The worlds of regenerative medicine and industrial engineering meet at the University of Pittsburgh. Mark Roberts, MD, MPP, FACP, a McGowan Institute faculty member, a Pitt School of Medicine professor, and a UPMC physician, recently published a paper in the engineering journal Management Science explaining how engineering principles are being used to determine the best timing for a liver transplant. Pitt colleagues, Andrew Schaefer and Lisa Maillart, each an associate professor of industrial engineering, are also paper authors.
Currently, almost 17,000 people in the U.S. are waiting for a donated liver. The wait time on the list to receive an organ from a deceased donor averages about 2 years. Because many of those in need die waiting on this list, another option is to receive a liver from a live donor—a spouse, family member, close friend. The live donor gives a portion of his/her liver, which will regenerate to full-size in both the donor and the recipient. There is less than a 1% risk that the donor will die in this process.
"If you have a choice, what should you do? That's a real question," Dr. Roberts said. "How long should I wait before placing my loved one or significant other in some danger or some risk? That's a fascinating optimization problem."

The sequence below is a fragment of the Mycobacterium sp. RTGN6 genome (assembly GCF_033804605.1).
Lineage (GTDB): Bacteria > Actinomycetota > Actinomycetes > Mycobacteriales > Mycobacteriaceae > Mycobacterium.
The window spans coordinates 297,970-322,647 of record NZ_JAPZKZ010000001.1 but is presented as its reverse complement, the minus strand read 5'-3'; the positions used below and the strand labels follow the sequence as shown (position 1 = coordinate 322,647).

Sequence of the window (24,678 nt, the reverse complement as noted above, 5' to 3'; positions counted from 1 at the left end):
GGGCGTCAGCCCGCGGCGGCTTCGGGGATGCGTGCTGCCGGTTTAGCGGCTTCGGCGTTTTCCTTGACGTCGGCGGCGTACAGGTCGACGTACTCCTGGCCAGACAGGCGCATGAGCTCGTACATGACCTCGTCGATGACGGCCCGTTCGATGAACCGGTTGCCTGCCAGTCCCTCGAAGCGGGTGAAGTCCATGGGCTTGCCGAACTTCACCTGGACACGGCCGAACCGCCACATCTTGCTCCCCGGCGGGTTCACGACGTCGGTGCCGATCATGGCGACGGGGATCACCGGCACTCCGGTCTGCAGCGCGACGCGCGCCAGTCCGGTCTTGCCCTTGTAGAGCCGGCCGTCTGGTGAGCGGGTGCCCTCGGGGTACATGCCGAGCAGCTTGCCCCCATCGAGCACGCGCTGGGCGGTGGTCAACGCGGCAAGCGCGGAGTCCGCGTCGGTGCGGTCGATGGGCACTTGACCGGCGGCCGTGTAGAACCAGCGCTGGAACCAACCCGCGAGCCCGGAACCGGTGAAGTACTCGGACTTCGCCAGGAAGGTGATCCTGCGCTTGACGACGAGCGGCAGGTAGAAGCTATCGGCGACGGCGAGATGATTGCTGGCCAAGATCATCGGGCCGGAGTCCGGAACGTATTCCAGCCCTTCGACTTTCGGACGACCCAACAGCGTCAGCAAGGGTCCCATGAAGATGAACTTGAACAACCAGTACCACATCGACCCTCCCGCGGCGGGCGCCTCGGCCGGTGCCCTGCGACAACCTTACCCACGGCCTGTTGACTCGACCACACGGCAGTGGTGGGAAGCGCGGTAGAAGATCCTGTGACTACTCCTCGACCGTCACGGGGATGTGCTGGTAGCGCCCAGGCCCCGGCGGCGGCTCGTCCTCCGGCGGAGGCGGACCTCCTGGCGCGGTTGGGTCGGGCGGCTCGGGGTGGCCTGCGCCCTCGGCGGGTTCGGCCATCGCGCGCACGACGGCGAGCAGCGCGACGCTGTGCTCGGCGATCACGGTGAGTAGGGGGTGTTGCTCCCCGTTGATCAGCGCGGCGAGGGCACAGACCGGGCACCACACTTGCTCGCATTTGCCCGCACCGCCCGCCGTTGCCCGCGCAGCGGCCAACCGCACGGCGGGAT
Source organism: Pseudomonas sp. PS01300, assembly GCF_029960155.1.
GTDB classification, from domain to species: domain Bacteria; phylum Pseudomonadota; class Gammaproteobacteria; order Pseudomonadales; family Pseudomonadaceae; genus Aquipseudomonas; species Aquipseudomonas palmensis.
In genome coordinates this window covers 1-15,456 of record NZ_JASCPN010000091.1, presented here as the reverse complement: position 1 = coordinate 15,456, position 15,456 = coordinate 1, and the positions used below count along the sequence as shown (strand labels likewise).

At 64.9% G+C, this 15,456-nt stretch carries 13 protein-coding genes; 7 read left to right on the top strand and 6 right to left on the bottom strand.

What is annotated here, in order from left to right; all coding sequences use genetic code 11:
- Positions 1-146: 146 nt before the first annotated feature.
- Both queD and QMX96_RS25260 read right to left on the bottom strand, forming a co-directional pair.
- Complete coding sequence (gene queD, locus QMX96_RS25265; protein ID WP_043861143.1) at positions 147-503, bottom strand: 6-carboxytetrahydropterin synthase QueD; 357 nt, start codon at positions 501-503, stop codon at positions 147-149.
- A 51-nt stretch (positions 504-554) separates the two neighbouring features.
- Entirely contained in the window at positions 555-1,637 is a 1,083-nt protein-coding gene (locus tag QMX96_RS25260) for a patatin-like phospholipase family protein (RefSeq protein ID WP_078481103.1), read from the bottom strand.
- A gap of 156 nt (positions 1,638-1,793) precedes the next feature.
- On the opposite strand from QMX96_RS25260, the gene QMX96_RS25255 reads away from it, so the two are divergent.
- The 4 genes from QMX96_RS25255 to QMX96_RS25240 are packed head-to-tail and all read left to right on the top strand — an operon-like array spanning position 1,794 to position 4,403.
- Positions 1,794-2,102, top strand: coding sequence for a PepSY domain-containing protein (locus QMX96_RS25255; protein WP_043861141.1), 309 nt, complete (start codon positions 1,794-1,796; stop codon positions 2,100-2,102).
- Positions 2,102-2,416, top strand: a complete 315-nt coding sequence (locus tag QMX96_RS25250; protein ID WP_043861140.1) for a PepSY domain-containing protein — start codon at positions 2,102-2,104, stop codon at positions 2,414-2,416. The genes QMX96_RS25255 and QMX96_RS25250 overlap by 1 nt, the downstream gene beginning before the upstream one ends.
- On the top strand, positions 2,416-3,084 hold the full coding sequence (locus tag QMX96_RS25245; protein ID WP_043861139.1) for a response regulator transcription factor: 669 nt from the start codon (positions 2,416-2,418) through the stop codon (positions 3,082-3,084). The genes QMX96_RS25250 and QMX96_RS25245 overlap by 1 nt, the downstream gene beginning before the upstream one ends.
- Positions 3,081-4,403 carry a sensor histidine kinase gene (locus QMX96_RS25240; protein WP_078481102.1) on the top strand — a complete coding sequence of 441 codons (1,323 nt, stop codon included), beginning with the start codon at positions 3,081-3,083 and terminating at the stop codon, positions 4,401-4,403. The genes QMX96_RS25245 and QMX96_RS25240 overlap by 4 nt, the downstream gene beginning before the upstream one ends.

For help in solving that problem, Dr. Roberts consulted Andrew Schaefer about how to decide when to remove a patient from the waiting list and accept a living donor’s liver. Schaefer recognized it as a Markov decision process—a framework named for a Russian mathematician that makes the best decision about problems and risks that change with time. Together, Schaefer and Lisa Maillart devised a formula that considers things such as: How sick is the person in need of a liver? What are the odds the patient will get a liver from a dead donor? What are the odds of survival for the patient and donor? One impediment of the program is it does not consider a patient’s quality of life before or after the transplant—suppose the program recommends the patient waits, will he/she be alive, but hooked to a ventilator, is something it cannot determine. Dr. Roberts would not estimate when the model would be available to doctors and patients. U.S. Food and Drug Administration approval of the model must be obtained.
Today, medical journals and engineering textbooks litter the offices of Roberts, Schaefer, and Maillart. Determining the best time for a liver transplant is but one medical issue being looked at from both an engineering and medicine viewpoint.
“When you read the engineering text, these mathematical algorithms are designed to optimize sequential decisions under uncertainty,” Dr. Roberts said. “Well, that's medicine—all we do is make sequential decisions under uncertainty.”
Illustration: McGowan Institute for Regenerative Medicine.
Pittsburgh Tribune-Review (10/15/07)
Abstract (MANAGEMENT SCIENCE, Published online in Articles in Advance, September 21, 2007, DOI: 10.1287/mnsc.1070.0726)